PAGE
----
Story by John Bradshaw
More than 70 years ago an unlikely hero saved the lives of dozens of American soldiers during one of the bloodiest battles of World War II. Now his story is about to explode onto movie screens all over the world (U.S. release scheduled for Nov. 4); and the international press are already hailing “Hacksaw Ridge” as a potential Oscar winner.
The film tells the story of Corporal Desmond Doss, a Seventh-day Adventist combat medic who single-handedly rescued 75 soldiers during the battle of Okinawa, in the midst of a hail of enemy gunfire. As a result of his bravery, Desmond Doss was awarded the Congressional Medal of Honor, the United States’ highest military honor.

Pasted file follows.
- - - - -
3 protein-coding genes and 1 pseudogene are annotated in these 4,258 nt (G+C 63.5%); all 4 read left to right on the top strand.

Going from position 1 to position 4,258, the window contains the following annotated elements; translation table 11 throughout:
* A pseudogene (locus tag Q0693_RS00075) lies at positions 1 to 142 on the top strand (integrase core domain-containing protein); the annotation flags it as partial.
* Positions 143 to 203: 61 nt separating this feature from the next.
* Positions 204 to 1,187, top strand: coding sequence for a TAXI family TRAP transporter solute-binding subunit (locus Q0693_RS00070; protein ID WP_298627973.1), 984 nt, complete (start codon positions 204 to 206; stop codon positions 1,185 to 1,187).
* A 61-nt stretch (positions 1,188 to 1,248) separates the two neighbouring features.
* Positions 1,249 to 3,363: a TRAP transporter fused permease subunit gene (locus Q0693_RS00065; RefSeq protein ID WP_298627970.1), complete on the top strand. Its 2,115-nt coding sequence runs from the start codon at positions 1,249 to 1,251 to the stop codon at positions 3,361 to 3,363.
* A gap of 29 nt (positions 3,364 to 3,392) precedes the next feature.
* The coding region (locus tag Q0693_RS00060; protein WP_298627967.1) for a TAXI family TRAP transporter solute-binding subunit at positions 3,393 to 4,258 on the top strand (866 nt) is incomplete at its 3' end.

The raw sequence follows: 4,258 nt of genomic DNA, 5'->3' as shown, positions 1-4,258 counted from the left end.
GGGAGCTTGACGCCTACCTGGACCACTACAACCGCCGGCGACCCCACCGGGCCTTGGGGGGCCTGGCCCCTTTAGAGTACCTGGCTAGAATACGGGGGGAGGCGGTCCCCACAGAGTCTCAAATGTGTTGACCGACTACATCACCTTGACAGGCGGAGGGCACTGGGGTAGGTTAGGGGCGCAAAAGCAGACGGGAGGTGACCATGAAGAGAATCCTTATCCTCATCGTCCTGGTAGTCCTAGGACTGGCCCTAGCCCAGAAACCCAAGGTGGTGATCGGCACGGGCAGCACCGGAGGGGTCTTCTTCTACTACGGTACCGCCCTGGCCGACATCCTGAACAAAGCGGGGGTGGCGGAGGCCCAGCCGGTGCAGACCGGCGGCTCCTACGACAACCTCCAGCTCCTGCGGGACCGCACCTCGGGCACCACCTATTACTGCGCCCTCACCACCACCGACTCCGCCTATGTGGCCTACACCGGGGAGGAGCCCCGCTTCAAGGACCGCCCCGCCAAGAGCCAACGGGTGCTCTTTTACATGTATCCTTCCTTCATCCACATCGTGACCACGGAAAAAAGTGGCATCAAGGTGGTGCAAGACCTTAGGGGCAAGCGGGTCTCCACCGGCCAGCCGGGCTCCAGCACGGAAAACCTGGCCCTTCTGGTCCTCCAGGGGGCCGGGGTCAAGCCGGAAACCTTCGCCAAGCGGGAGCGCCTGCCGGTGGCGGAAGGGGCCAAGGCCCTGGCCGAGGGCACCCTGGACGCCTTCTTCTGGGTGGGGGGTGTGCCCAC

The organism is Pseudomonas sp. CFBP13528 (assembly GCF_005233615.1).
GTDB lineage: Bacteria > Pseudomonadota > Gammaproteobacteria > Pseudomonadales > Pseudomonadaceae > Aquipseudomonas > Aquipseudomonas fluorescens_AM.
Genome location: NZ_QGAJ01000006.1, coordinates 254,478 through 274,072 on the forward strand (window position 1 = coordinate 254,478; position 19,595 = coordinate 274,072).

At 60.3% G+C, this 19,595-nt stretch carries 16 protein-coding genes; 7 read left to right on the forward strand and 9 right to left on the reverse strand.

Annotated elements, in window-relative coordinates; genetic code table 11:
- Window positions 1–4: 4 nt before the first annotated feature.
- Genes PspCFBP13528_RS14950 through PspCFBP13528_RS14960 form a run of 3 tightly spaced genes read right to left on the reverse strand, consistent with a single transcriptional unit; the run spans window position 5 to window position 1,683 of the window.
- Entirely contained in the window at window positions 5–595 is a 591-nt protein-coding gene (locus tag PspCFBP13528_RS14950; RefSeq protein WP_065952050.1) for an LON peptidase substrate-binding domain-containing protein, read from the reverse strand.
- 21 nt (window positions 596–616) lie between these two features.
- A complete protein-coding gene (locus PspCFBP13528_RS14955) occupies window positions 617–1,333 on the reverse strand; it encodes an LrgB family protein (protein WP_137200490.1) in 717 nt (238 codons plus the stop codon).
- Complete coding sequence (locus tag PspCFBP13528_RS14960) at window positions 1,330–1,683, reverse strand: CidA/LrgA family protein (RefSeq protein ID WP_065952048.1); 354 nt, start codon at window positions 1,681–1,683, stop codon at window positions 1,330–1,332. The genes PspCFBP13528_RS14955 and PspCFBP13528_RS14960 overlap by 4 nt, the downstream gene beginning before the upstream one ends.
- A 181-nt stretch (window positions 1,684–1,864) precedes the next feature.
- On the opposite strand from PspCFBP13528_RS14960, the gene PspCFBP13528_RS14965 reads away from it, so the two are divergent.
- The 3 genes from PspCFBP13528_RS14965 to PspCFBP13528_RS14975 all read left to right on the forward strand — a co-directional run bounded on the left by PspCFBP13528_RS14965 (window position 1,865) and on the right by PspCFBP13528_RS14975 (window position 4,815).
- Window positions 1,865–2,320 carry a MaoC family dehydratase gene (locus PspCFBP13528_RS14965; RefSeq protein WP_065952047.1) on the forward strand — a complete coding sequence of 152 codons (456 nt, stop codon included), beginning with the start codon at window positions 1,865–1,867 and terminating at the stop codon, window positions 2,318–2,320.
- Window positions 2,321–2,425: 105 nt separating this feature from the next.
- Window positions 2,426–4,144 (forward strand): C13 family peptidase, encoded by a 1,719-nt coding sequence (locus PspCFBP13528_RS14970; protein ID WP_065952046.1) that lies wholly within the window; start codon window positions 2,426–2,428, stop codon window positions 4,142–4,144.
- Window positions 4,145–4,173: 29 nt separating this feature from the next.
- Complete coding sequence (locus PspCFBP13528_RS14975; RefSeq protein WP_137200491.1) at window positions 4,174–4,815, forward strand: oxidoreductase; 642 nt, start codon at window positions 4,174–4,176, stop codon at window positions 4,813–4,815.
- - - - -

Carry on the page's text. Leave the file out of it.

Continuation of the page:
While Doss’ story has been told many times, Hacksaw Ridge is the first feature film to recount his remarkable heroism. The movie is directed by Hollywood heavyweight Mel Gibson, who having fallen foul of Hollywood and the media on numerous occasions, may finally have found redemption, according to critics. David Rooney of the Hollywood Reporter has called the film a “forceful comeback.” Hacksaw Ridge received a 10-minute standing ovation following its premiere at the Venice Film Festival.